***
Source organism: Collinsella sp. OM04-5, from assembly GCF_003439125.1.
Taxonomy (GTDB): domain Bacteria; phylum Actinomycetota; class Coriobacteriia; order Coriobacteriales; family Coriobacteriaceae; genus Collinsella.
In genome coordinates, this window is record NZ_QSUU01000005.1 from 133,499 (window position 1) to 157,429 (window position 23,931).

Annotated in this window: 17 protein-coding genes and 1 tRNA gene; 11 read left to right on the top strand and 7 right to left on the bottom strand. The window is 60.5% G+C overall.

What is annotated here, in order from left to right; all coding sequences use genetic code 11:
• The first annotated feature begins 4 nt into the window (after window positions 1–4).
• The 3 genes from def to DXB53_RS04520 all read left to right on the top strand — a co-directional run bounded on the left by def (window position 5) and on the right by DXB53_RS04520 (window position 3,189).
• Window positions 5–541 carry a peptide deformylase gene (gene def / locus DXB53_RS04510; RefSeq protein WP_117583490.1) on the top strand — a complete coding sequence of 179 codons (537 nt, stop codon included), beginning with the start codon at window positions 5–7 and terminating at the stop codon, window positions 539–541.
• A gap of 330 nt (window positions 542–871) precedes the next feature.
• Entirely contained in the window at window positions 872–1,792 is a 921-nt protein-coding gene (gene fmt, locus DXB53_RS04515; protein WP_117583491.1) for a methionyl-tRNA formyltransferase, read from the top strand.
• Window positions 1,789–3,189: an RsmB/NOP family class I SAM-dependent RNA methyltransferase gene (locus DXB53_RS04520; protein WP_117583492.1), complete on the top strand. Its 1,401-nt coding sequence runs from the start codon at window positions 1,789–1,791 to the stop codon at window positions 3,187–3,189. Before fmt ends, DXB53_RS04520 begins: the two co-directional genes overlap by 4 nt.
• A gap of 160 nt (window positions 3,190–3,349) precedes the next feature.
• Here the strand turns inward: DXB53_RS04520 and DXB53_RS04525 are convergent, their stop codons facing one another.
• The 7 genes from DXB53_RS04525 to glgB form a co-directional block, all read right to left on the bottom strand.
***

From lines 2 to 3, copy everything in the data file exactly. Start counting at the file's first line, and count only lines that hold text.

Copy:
Taxonomy (GTDB): domain Bacteria; phylum Actinomycetota; class Coriobacteriia; order Coriobacteriales; family Coriobacteriaceae; genus Collinsella.
In genome coordinates, this window is record NZ_QSUU01000005.1 from 133,499 (window position 1) to 157,429 (window position 23,931).